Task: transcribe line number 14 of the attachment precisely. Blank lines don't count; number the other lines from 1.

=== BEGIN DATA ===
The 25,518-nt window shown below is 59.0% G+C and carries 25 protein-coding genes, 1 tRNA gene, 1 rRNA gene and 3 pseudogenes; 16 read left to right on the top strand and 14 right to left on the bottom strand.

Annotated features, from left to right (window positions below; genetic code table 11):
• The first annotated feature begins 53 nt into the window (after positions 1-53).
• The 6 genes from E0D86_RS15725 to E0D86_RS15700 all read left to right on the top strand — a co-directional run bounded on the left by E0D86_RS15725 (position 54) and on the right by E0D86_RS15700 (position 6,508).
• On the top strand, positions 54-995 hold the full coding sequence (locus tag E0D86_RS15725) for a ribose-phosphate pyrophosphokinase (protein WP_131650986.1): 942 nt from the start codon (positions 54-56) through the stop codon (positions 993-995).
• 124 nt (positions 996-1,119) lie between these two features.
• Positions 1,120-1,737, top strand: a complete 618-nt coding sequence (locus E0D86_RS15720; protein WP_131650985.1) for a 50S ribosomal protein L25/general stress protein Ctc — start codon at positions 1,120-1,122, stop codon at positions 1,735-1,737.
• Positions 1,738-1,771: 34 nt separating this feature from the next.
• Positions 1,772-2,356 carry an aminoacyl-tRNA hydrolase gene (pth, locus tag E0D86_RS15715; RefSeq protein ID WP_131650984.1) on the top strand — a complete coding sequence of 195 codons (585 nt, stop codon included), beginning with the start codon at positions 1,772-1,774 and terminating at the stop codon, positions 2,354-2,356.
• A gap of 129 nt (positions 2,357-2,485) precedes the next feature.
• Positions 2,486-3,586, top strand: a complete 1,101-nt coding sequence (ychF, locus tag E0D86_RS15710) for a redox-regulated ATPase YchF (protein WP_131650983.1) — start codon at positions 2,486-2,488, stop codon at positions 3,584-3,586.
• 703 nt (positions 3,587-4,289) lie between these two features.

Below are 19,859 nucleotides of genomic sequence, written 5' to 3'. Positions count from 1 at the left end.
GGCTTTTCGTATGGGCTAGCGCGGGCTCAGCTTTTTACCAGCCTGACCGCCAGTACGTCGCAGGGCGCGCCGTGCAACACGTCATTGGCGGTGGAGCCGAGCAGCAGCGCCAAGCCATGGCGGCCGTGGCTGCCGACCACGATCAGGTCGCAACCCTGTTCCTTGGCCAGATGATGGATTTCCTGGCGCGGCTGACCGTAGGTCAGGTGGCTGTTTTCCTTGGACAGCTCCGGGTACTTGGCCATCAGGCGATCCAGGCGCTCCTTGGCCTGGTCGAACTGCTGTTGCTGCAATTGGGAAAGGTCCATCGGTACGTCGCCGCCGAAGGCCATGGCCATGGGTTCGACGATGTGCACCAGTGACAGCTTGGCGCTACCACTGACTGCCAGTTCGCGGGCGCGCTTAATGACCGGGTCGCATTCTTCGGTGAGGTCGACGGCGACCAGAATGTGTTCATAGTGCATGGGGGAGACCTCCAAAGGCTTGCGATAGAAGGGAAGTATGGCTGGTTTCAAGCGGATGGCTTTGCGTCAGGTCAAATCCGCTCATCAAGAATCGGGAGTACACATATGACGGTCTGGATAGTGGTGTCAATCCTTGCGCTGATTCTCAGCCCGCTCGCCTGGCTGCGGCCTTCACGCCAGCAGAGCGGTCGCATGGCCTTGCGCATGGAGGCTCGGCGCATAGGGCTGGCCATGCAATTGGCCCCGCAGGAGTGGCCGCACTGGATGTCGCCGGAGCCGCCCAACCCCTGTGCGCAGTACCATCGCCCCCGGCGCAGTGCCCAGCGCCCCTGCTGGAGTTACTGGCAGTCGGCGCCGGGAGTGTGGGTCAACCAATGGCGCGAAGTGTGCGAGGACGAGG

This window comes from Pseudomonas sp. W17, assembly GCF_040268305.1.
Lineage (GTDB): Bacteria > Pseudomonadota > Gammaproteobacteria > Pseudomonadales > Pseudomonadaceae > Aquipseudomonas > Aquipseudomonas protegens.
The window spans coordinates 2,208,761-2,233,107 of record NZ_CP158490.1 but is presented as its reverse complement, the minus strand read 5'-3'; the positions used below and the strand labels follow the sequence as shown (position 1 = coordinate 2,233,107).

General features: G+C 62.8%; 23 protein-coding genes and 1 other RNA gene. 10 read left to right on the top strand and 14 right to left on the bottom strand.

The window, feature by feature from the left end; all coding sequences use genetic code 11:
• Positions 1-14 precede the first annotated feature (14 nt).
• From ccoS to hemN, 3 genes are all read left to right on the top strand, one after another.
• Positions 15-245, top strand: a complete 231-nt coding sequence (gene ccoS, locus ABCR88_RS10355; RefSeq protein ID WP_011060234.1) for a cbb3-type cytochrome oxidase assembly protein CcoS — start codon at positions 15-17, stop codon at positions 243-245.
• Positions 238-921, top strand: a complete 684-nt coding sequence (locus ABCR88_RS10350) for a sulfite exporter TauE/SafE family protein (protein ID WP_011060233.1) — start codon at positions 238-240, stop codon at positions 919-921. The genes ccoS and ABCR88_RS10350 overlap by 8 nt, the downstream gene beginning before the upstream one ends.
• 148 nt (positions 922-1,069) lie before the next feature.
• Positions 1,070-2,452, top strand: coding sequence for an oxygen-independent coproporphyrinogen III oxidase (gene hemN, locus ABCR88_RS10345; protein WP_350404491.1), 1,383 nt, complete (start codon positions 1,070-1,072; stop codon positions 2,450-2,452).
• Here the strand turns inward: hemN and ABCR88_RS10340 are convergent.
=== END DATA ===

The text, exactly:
GGCTTTTCGTATGGGCTAGCGCGGGCTCAGCTTTTTACCAGCCTGACCGCCAGTACGTCGCAGGGCGCGCCGTGCAACACGTCATTGGCGGTGGAGCCGAGCAGCAGCGCCAAGCCATGGCGGCCGTGGCTGCCGACCACGATCAGGTCGCAACCCTGTTCCTTGGCCAGATGATGGATTTCCTGGCGCGGCTGACCGTAGGTCAGGTGGCTGTTTTCCTTGGACAGCTCCGGGTACTTGGCCATCAGGCGATCCAGGCGCTCCTTGGCCTGGTCGAACTGCTGTTGCTGCAATTGGGAAAGGTCCATCGGTACGTCGCCGCCGAAGGCCATGGCCATGGGTTCGACGATGTGCACCAGTGACAGCTTGGCGCTACCACTGACTGCCAGTTCGCGGGCGCGCTTAATGACCGGGTCGCATTCTTCGGTGAGGTCGACGGCGACCAGAATGTGTTCATAGTGCATGGGGGAGACCTCCAAAGGCTTGCGATAGAAGGGAAGTATGGCTGGTTTCAAGCGGATGGCTTTGCGTCAGGTCAAATCCGCTCATCAAGAATCGGGAGTACACATATGACGGTCTGGATAGTGGTGTCAATCCTTGCGCTGATTCTCAGCCCGCTCGCCTGGCTGCGGCCTTCACGCCAGCAGAGCGGTCGCATGGCCTTGCGCATGGAGGCTCGGCGCATAGGGCTGGCCATGCAATTGGCCCCGCAGGAGTGGCCGCACTGGATGTCGCCGGAGCCGCCCAACCCCTGTGCGCAGTACCATCGCCCCCGGCGCAGTGCCCAGCGCCCCTGCTGGAGTTACTGGCAGTCGGCGCCGGGAGTGTGGGTCAACCAATGGCGCGAAGTGTGCGAGGACGAGG